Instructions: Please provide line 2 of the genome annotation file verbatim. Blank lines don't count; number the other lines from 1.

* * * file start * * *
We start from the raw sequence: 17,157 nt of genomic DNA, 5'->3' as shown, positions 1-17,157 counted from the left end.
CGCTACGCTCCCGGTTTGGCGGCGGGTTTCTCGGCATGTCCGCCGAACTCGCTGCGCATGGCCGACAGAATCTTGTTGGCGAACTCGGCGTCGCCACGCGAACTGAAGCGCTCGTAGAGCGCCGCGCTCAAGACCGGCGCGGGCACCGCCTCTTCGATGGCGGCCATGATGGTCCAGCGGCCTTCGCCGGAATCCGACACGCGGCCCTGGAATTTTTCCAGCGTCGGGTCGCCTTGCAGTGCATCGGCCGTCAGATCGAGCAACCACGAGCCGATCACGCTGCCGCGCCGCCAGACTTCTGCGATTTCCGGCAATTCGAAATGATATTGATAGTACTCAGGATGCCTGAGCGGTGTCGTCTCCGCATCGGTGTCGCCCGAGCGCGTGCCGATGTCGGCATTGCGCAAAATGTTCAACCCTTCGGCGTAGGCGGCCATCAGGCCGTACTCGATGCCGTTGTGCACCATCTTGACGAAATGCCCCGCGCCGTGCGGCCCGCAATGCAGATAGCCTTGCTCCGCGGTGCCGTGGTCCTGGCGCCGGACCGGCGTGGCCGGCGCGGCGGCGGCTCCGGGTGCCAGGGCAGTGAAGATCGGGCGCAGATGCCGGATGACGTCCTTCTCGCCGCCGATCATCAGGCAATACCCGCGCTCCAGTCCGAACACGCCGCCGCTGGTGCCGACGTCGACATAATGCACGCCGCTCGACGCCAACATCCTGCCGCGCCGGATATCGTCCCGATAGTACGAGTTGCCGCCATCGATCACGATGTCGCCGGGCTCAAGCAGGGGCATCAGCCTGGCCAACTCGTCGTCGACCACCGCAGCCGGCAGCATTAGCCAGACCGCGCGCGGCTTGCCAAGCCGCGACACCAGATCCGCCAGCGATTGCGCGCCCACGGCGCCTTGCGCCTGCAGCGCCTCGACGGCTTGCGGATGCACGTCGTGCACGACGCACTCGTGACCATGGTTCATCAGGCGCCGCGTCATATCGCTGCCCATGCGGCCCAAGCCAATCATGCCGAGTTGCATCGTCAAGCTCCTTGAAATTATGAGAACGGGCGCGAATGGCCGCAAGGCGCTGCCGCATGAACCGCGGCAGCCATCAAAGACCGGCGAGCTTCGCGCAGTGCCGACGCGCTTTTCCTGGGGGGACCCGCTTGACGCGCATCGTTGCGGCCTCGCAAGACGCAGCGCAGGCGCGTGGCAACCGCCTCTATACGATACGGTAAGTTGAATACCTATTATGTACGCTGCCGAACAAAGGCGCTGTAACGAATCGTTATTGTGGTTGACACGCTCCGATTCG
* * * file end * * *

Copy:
CGCTACGCTCCCGGTTTGGCGGCGGGTTTCTCGGCATGTCCGCCGAACTCGCTGCGCATGGCCGACAGAATCTTGTTGGCGAACTCGGCGTCGCCACGCGAACTGAAGCGCTCGTAGAGCGCCGCGCTCAAGACCGGCGCGGGCACCGCCTCTTCGATGGCGGCCATGATGGTCCAGCGGCCTTCGCCGGAATCCGACACGCGGCCCTGGAATTTTTCCAGCGTCGGGTCGCCTTGCAGTGCATCGGCCGTCAGATCGAGCAACCACGAGCCGATCACGCTGCCGCGCCGCCAGACTTCTGCGATTTCCGGCAATTCGAAATGATATTGATAGTACTCAGGATGCCTGAGCGGTGTCGTCTCCGCATCGGTGTCGCCCGAGCGCGTGCCGATGTCGGCATTGCGCAAAATGTTCAACCCTTCGGCGTAGGCGGCCATCAGGCCGTACTCGATGCCGTTGTGCACCATCTTGACGAAATGCCCCGCGCCGTGCGGCCCGCAATGCAGATAGCCTTGCTCCGCGGTGCCGTGGTCCTGGCGCCGGACCGGCGTGGCCGGCGCGGCGGCGGCTCCGGGTGCCAGGGCAGTGAAGATCGGGCGCAGATGCCGGATGACGTCCTTCTCGCCGCCGATCATCAGGCAATACCCGCGCTCCAGTCCGAACACGCCGCCGCTGGTGCCGACGTCGACATAATGCACGCCGCTCGACGCCAACATCCTGCCGCGCCGGATATCGTCCCGATAGTACGAGTTGCCGCCATCGATCACGATGTCGCCGGGCTCAAGCAGGGGCATCAGCCTGGCCAACTCGTCGTCGACCACCGCAGCCGGCAGCATTAGCCAGACCGCGCGCGGCTTGCCAAGCCGCGACACCAGATCCGCCAGCGATTGCGCGCCCACGGCGCCTTGCGCCTGCAGCGCCTCGACGGCTTGCGGATGCACGTCGTGCACGACGCACTCGTGACCATGGTTCATCAGGCGCCGCGTCATATCGCTGCCCATGCGGCCCAAGCCAATCATGCCGAGTTGCATCGTCAAGCTCCTTGAAATTATGAGAACGGGCGCGAATGGCCGCAAGGCGCTGCCGCATGAACCGCGGCAGCCATCAAAGACCGGCGAGCTTCGCGCAGTGCCGACGCGCTTTTCCTGGGGGGACCCGCTTGACGCGCATCGTTGCGGCCTCGCAAGACGCAGCGCAGGCGCGTGGCAACCGCCTCTATACGATACGGTAAGTTGAATACCTATTATGTACGCTGCCGAACAAAGGCGCTGTAACGAATCGTTATTGTGGTTGACACGCTCCGATTCG